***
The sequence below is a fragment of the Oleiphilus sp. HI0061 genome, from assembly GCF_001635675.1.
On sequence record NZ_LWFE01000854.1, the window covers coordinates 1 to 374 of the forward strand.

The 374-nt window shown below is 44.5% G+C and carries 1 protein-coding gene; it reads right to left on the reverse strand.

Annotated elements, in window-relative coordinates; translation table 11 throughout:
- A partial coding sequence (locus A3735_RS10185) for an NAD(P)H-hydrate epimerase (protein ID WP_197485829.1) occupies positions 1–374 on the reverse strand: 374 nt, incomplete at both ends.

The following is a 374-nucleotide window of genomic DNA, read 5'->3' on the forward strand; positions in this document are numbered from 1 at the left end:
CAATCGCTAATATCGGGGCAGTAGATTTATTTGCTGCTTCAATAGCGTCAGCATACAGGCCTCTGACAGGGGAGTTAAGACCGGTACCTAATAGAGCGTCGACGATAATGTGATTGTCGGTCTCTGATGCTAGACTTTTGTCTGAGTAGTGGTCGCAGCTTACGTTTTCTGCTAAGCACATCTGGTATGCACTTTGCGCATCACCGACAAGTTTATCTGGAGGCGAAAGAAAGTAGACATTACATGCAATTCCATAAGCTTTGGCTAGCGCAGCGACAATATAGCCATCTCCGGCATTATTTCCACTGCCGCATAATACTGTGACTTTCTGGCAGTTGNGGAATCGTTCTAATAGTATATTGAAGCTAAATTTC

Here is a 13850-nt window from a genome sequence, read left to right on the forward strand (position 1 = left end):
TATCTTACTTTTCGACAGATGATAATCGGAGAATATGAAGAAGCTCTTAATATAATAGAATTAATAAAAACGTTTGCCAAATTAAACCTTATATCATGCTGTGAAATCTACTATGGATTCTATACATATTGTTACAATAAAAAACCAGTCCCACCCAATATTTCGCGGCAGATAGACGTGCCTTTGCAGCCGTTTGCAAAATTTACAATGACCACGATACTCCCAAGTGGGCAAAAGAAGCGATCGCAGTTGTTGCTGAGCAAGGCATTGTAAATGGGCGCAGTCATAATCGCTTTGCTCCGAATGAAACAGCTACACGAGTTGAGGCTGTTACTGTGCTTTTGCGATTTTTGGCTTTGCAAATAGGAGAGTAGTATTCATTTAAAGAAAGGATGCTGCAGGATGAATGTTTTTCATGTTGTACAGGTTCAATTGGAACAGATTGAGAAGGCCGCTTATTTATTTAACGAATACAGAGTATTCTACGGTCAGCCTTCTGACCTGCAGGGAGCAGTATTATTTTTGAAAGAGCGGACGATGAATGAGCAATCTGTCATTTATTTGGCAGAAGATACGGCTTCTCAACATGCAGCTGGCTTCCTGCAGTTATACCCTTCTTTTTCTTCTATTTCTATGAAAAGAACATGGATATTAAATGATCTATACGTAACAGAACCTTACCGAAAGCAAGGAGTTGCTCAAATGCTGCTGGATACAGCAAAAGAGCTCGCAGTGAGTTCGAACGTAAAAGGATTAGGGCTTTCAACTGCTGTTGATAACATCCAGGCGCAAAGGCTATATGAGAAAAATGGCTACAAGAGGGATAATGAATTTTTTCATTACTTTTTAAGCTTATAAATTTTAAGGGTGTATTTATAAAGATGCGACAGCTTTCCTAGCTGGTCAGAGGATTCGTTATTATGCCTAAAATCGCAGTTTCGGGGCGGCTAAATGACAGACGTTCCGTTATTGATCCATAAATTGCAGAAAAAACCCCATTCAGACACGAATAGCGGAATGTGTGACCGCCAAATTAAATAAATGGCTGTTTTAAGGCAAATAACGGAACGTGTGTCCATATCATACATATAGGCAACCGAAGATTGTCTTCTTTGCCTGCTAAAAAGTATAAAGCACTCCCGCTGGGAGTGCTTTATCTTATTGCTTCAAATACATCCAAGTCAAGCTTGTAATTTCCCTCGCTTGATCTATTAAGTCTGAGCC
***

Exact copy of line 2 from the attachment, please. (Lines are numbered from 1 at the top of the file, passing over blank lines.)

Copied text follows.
On sequence record NZ_LWFE01000854.1, the window covers coordinates 1 to 374 of the forward strand.